Although Tesla’s solar revenue plunged considerably on a quarterly basis in 2020 Q1, it rose 68% year over year, driven mainly by a record energy storage deployments of 445MWh in the same quarter.
Year over year, Tesla’s energy storage deployment grew 71%.
Similarly, Tesla’s solar deployment also increased significantly to 92MW in 1Q 2021, a 163% increase from the same quarter a year ago.
Tesla’s services growth continued to outpace the rest of the business sectors, indicating that its importance cannot be underestimated.
For one thing, the “Services and Other” segment may inherently reflect the growth of its new car deliveries.
Understandably, when Tesla delivered more vehicles, the company has to follow through with the services and maintenance of these vehicles, resulting in the sales growth of the services business segment.
Chart of Tesla’s Revenue By Region
The chart above shows Tesla’s revenue breakdown by region into the United States, China, Norway and Netherlands.
Starting in 2020, Tesla has done away with the revenue breakdown for Norway and the Netherlands.
Instead, it has lumped these regions into “Other” in the revenue breakdown as shown in the chart above.
As the chart shows, sales from the United States contributed the most revenue to Tesla all these years, indicating that the US has been by far the largest market for Tesla from 2015 to 2021.
In 2021 Q1, Tesla’s sales from the United States alone reached as much as $4.4 billion, representing a YoY growth of 60%.
This figure is inclusive of Tesla’s automotive and energy segment revenues as well as other revenue sources in the United States.
Both Netherlands and Norway as well as other European countries contributed the 3rd largest revenue source to Tesla in 1Q 2021 at $2.9 billion.
This figure falls under the “Other” category as shown in the chart above and is inclusive of international sales from other countries not mentioned here.
China shot to the 2nd spot at $3 billion of sales in 2021 1Q.
Year over year, Tesla grew its revenue in China by more than 200% in the 1st quarter of 2021.
Of all the regions, the sales from the United States and China grew the fastest, with China being the best performer with YoY sales growth averaging over 145% for the last 5 quarters.
The rising revenue in both the U.S. and China throughout 2020 indicates a strong demand for Tesla’s products, even during one of the worst pandemic outbreaks the world has seen.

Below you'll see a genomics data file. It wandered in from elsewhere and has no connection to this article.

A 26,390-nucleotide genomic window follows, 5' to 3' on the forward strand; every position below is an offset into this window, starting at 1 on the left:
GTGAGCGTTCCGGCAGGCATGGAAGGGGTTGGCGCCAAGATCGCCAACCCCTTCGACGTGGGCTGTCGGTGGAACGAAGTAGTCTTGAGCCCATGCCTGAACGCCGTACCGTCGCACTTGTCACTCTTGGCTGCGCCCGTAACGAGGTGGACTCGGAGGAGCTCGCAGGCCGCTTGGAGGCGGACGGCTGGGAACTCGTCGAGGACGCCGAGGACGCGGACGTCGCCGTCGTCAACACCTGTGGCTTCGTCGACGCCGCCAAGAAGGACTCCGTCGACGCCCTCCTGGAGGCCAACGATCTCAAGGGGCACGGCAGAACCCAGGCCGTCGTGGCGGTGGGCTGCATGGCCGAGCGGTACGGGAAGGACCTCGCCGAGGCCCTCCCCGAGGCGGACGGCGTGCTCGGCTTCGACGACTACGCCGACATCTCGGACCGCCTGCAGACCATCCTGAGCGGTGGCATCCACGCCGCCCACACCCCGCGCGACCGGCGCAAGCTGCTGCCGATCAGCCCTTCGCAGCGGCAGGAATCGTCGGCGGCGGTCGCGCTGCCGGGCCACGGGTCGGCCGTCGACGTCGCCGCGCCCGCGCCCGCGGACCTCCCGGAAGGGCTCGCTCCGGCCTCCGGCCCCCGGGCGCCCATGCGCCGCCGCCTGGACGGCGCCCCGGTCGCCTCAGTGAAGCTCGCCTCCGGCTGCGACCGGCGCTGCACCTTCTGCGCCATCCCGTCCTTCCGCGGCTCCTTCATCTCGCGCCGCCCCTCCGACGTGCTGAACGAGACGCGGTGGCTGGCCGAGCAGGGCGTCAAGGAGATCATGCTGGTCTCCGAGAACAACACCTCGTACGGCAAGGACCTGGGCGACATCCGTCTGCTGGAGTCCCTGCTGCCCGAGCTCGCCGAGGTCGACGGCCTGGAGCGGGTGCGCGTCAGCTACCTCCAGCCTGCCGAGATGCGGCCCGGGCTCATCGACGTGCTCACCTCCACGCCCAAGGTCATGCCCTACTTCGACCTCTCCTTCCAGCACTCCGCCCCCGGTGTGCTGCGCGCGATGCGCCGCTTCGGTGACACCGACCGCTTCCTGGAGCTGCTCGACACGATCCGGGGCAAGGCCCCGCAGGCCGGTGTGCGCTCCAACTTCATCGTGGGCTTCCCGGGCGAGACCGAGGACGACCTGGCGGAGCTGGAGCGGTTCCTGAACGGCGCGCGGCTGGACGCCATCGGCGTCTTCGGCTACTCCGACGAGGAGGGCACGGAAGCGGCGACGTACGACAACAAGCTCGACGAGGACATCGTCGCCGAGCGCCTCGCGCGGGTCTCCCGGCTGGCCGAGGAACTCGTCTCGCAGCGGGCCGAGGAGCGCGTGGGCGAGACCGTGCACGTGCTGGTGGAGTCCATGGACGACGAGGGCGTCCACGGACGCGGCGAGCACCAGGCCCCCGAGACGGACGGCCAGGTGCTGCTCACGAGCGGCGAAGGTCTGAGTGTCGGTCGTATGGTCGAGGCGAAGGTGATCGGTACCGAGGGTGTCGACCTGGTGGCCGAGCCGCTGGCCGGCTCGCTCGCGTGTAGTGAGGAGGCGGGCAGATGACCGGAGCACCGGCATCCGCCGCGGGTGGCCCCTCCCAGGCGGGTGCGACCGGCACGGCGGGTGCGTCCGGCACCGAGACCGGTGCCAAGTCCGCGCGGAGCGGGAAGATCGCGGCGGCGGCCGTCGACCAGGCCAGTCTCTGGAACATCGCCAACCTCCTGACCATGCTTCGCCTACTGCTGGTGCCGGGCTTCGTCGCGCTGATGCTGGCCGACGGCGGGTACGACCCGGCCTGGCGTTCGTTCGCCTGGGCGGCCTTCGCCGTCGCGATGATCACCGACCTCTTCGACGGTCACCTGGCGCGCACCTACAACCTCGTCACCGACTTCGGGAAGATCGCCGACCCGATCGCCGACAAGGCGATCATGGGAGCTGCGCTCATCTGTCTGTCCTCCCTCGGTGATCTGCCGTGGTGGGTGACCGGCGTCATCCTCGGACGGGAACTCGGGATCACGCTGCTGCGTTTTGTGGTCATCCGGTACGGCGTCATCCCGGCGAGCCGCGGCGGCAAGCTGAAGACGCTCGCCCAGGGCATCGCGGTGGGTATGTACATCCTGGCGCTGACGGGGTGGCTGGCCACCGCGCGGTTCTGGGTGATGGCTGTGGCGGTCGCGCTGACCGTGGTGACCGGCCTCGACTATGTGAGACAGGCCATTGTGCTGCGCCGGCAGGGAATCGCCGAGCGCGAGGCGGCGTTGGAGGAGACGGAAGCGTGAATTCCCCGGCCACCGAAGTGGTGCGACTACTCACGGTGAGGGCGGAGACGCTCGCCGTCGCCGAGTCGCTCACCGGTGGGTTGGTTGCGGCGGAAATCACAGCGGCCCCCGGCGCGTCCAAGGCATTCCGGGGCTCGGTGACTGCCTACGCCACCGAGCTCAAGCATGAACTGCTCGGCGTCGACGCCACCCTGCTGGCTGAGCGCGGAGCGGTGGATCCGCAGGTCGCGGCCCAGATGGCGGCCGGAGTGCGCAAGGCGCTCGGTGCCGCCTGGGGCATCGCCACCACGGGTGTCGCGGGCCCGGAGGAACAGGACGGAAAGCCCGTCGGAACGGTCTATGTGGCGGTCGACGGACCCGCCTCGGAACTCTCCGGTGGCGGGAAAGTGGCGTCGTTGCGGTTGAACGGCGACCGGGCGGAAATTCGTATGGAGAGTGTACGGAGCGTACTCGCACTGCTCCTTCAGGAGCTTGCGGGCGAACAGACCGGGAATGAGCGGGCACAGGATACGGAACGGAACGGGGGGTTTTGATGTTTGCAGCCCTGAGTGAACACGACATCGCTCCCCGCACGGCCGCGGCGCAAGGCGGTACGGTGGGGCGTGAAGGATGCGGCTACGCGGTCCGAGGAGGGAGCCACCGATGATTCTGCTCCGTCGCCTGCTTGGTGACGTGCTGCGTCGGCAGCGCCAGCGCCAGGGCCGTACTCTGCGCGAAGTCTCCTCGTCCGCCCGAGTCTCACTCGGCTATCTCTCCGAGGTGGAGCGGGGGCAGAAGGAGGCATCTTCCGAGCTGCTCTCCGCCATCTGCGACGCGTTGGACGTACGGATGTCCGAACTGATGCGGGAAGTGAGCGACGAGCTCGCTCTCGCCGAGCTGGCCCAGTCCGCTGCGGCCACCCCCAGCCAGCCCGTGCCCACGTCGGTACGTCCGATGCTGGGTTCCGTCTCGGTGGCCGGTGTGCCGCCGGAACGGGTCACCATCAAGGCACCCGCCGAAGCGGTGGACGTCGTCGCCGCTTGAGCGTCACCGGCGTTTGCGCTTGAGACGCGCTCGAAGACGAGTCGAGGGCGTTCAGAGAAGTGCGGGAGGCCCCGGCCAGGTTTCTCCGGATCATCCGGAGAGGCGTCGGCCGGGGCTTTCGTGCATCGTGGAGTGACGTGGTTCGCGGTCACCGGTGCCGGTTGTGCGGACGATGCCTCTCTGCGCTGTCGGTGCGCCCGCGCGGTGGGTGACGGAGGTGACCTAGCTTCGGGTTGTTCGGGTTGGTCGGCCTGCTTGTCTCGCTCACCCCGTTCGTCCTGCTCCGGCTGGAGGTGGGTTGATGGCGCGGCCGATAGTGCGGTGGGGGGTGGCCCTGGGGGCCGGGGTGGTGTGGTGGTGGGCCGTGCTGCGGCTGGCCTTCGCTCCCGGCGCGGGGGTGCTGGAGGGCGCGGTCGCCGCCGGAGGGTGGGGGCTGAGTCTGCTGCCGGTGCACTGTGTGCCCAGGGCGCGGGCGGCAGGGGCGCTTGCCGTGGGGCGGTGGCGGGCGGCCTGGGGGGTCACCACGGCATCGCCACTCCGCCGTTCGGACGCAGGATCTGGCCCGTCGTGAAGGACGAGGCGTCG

Internationally, Tesla’s sales started to pick up again in 2021 Q1 when it reported $2.9 billion of sales.
Year over year, Tesla grew its international revenue by 26% in Q1 2021.
In short, Tesla reported the strongest sales growth in China in 2020 and 2021, with sales doubling on a year-on-year basis.
Tesla’s Revenue Sequential Growth
While most quarters in the chart show positive quarterly growth rates, there is still a handful of them with minor negative growth rates and most are in the low single digits except for 1Q 2019 quarter when revenue plunged by a large percentage at -37%.
The reason for the large drop in sequential growth rate was primarily due to the pull-forward sales of electric vehicles to 1Q19 from 4Q18 which was caused by the reduction in government subsidies (mostly California and Federal level) starting 2019.
Although government subsidies, largely in California, has been cut starting in 2019 and Federal Tax credits had been totally phased out, demand for Tesla electric vehicles has still been going strong as seen from the impressive double-digit quarterly growth rates in 2Q19 and 4Q19 at 40% and 17% respectively.
As of Q1 2021, Tesla’s total revenue declined by a modest 3% sequentially.
Tesla’s Total Revenue Year Over Year Growth
Similarly, the chart above shows the year over year growth rate of Tesla’s total revenue for the past 6 years from 2015 to 2020.
The results of the current chart are even more impressive considering that most quarterly results are positive and some of them are having triple-digit growth rates.
Year over year, Tesla’s quarterly sales grew at an impressive growth rate of 73.5% in 2021 1Q, driven mostly by strong vehicle delivery volumes.
In the last 6 years, Tesla’s total revenue has grown from $4 billion in fiscal 2015 to more than $30 billion in fiscal 2020.
The CAGR is roughly 50% between 2015 and 2020.
Other than revenue, Tesla’s gross margin has also expanded considerably since 2019 and reached 21% as of 1Q 2020 on a quarterly basis, driving profitability to a new high in the same quarter.
While Tesla’s sales reached new highs on a yearly and quarterly basis, they are still far behind that of GM and Ford, indicating that Tesla still has plenty of opportunities lying ahead.
Overall, Tesla has managed to grow the revenue and also expand the gross margin in spite of the COVID-19 challenges.
References and Credits
1. Financial figures in all charts in this article were obtained and referenced from Tesla’s quarterly and annual filings available in Tesla Investor Relationship.